THE SFA’s decision to put into the public domain why Willie Collum gave a second yellow card to Rangers’ Daniel Candeias at St Mirren caused a stir.
First of all, I commend the authorities for any transparency that allows the paying football supporter to understand why decisions are made.
In this case, it was the winger being punished for goading Saints defender Anton Ferdinand in the aftermath of the Ibrox club’s second goal.
Most of us would agree that the second yellow card seemed harsh.
Indeed, Steven Gerrard went so far as to say the ordering-off was “embarrassing”.
How can anyone know if an opponent feels he has been goaded by the actions of another player?
Unless Ferdinand has told the referee that at the time, Willie Collum was guessing.
So I’d have to say that there is a lack of evidence.
In football, we need to be as factual as possible. We can’t be making important decisions based on assumptions and interpretations.
Now, whether you agree with the referee’s decision or not, at least we now have the reasons in front of us, and we can debate them.
But now that the authorities have decided to do this with one major decision, I think they have left the door ajar – and others will now try to kick it in.
The bigger picture for me, and something that is very important, is that there should be a proper appeals procedure in place for a second yellow card that leads to an ordering off.
When a footballer is sent off and ultimately gets banned for one or two games on the basis of an unjust second caution, we have to examine the rules and allow for any discrepancy to be put right.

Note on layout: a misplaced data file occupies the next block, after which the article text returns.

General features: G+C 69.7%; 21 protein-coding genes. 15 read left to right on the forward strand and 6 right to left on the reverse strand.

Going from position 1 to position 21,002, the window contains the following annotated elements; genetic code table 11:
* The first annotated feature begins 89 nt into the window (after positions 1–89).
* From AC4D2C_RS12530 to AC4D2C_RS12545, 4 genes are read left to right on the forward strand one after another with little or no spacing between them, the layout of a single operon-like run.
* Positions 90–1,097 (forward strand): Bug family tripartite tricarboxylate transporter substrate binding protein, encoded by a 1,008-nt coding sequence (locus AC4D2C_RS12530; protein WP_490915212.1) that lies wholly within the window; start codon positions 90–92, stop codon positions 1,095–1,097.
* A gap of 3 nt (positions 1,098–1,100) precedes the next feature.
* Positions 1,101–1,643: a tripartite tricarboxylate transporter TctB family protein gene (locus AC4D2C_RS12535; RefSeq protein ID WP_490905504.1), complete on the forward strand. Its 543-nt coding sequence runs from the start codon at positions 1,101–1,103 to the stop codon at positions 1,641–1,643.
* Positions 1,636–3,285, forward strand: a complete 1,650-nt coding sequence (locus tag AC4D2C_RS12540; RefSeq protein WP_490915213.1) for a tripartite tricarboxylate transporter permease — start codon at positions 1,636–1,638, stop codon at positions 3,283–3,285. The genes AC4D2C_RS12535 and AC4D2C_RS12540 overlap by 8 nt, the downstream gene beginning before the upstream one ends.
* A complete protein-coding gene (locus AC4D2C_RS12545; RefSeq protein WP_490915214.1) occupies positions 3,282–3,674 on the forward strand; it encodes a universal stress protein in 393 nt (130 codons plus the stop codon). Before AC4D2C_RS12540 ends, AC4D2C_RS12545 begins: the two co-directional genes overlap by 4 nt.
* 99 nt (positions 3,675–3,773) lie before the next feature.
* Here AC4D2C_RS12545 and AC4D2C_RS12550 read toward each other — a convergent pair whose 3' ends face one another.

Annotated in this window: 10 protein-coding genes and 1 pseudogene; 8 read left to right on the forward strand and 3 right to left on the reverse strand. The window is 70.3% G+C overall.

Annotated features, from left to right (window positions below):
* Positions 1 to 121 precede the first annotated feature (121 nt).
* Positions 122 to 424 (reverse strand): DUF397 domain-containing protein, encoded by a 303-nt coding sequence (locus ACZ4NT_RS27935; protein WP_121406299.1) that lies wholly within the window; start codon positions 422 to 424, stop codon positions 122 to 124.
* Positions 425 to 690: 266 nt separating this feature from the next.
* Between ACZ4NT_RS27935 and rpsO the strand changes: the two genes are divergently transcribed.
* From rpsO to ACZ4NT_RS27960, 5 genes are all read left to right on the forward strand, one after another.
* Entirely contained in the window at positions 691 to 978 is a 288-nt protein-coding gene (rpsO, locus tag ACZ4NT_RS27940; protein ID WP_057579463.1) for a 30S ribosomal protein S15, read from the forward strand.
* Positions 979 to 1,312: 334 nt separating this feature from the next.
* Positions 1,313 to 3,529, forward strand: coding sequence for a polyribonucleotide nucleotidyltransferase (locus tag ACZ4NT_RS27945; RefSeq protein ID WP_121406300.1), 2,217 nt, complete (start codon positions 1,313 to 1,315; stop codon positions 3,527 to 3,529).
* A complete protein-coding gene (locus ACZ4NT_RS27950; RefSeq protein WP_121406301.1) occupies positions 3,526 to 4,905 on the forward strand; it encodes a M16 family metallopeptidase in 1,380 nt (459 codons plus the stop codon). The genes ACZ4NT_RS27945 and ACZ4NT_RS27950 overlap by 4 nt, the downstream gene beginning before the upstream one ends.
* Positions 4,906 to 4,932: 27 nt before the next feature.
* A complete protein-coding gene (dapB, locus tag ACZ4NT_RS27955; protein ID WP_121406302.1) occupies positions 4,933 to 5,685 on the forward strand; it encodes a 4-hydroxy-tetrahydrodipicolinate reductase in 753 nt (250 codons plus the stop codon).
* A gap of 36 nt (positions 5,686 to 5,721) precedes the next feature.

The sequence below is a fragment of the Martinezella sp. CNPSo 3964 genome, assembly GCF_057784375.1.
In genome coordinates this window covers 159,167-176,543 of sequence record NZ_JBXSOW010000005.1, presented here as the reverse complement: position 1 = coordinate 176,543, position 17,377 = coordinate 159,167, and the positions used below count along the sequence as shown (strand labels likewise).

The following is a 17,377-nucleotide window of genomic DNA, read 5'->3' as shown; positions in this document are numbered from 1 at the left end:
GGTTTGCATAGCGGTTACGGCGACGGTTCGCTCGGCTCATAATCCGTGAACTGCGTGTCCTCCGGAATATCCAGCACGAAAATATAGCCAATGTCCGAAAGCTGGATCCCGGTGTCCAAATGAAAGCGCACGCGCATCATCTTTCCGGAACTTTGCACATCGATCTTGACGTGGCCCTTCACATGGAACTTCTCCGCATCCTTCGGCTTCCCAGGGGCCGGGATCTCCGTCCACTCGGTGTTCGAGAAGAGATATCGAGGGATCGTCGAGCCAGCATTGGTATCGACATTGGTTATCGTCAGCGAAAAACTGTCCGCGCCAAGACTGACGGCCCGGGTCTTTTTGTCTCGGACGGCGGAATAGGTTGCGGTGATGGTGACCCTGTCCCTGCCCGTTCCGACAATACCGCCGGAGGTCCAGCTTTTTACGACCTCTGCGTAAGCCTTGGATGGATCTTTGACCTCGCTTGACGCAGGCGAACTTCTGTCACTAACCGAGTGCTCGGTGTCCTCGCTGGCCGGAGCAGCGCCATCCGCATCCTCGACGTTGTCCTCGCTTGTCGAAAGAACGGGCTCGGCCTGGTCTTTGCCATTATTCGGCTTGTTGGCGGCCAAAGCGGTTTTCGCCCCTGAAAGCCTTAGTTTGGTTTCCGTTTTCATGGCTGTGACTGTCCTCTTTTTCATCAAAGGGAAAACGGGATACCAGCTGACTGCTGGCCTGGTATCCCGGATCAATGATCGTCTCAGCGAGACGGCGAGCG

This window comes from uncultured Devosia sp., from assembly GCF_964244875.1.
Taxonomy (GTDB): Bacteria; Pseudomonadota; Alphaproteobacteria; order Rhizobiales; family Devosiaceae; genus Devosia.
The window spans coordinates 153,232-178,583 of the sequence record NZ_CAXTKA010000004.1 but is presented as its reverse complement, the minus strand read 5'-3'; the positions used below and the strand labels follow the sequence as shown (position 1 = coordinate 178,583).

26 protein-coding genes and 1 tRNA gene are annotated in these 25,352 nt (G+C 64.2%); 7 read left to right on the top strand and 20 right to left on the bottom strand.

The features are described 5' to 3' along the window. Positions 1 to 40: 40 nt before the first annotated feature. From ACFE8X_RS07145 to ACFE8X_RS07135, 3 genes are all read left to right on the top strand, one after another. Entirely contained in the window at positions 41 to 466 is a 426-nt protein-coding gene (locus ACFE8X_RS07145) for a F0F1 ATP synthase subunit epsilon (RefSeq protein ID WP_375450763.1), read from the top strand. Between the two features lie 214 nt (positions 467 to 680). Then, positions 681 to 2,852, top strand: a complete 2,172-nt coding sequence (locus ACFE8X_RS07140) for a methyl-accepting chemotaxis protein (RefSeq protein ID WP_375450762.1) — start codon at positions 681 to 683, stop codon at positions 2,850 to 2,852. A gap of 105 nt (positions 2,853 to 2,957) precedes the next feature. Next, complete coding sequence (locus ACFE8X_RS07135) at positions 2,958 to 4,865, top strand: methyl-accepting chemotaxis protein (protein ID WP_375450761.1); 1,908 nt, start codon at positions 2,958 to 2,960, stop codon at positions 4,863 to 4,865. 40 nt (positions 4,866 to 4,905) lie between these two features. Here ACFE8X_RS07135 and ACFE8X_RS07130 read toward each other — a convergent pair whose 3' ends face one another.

I’m not saying that clubs should be allowed to challenge every booking, and I wouldn’t allow an appeal for a yellow card unless it is a second yellow.
That is surely only right and common sense?
However, this will also have been a big learning curve for Candeias.
His first yellow card was given to him for his celebrations when he scored the opening goal, and he must learn from that.
As much as Collum has been criticised, the player has to take responsibility for the first yellow and be aware of the consequences.
Listen, as all footballers know, there is no greater feeling than scoring a goal and sharing that moment of ecstasy with the supporters.
But you have to stop yourself from crossing the threshold.
It’s the same when you are being wound up on the pitch, and an opponent is trying to get a negative reaction from you.
I’ve been there many, many times and, fortunately, I was able to turn away from it.
Well, there was one occasion when I took the bait.
It was Liverpool against Benfica in a European Cup tie in Lisbon in 1984.
Minervino Pietra was way out of line with a tackle. I was far from impressed and grabbed him by the throat.
I was then given the one and only red card of my career.
Thankfully, we still won the tie 3-2.
So it is easy to get caught up in it all, but you must try to stay detached and fully focused on the job in hand.
I had a good schooling in that from my early days at Celtic as Jock Stein would always protect his players and deal with the referees himself.
It was well known big Jock didn’t suffer fools gladly, and I’m sure his presence and stature must have intimidated the match officials.
There were times he really spoke his mind, and left the officials in no doubt as to what he felt about them.
I don’t think his choice of words were always overly-helpful to the situation, but he always defended his club and his players.
The dressing room appreciated that and never forgot it.
When I was a manager, I never got sent to the stand or hit with a touchline ban. Yet, I could sometimes be very forceful with my thoughts on a particular decision at any given moment or on a ref’s performance.
But I was never taken to task by the authorities. Maybe the referees didn’t understand what I was saying?
Yeah, sometimes my Glaswegian accent came in very handy!
Overall, I did try to be helpful to referees, and I’m sure most managers are the same nowadays.
We just want to see more decisions called right instead of wrong.
Technology is wonderful and the likes of VAR is there to help the referees – not embarrass them.
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